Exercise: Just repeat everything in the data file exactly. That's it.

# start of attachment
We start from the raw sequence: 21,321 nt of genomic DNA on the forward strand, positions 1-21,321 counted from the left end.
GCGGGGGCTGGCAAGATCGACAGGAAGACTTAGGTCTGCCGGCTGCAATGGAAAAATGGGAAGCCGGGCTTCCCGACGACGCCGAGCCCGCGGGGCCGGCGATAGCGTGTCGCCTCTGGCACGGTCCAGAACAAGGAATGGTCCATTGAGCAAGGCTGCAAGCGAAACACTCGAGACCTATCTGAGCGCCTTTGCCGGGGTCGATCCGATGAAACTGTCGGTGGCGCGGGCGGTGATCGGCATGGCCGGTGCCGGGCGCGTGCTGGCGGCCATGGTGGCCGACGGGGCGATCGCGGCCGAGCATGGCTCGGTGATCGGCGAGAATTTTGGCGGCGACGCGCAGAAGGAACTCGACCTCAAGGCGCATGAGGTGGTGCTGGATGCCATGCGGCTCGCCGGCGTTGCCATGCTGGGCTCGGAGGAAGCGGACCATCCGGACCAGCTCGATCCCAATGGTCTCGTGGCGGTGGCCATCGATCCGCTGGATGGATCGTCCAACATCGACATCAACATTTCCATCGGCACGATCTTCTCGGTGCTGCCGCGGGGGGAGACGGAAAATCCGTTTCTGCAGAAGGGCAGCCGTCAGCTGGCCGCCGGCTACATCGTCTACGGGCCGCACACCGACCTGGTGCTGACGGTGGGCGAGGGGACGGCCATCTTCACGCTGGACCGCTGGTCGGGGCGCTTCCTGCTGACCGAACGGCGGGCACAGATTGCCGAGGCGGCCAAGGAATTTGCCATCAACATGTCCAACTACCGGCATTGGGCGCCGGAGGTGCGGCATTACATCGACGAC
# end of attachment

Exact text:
We start from the raw sequence: 21,321 nt of genomic DNA on the forward strand, positions 1-21,321 counted from the left end.
GCGGGGGCTGGCAAGATCGACAGGAAGACTTAGGTCTGCCGGCTGCAATGGAAAAATGGGAAGCCGGGCTTCCCGACGACGCCGAGCCCGCGGGGCCGGCGATAGCGTGTCGCCTCTGGCACGGTCCAGAACAAGGAATGGTCCATTGAGCAAGGCTGCAAGCGAAACACTCGAGACCTATCTGAGCGCCTTTGCCGGGGTCGATCCGATGAAACTGTCGGTGGCGCGGGCGGTGATCGGCATGGCCGGTGCCGGGCGCGTGCTGGCGGCCATGGTGGCCGACGGGGCGATCGCGGCCGAGCATGGCTCGGTGATCGGCGAGAATTTTGGCGGCGACGCGCAGAAGGAACTCGACCTCAAGGCGCATGAGGTGGTGCTGGATGCCATGCGGCTCGCCGGCGTTGCCATGCTGGGCTCGGAGGAAGCGGACCATCCGGACCAGCTCGATCCCAATGGTCTCGTGGCGGTGGCCATCGATCCGCTGGATGGATCGTCCAACATCGACATCAACATTTCCATCGGCACGATCTTCTCGGTGCTGCCGCGGGGGGAGACGGAAAATCCGTTTCTGCAGAAGGGCAGCCGTCAGCTGGCCGCCGGCTACATCGTCTACGGGCCGCACACCGACCTGGTGCTGACGGTGGGCGAGGGGACGGCCATCTTCACGCTGGACCGCTGGTCGGGGCGCTTCCTGCTGACCGAACGGCGGGCACAGATTGCCGAGGCGGCCAAGGAATTTGCCATCAACATGTCCAACTACCGGCATTGGGCGCCGGAGGTGCGGCATTACATCGACGAC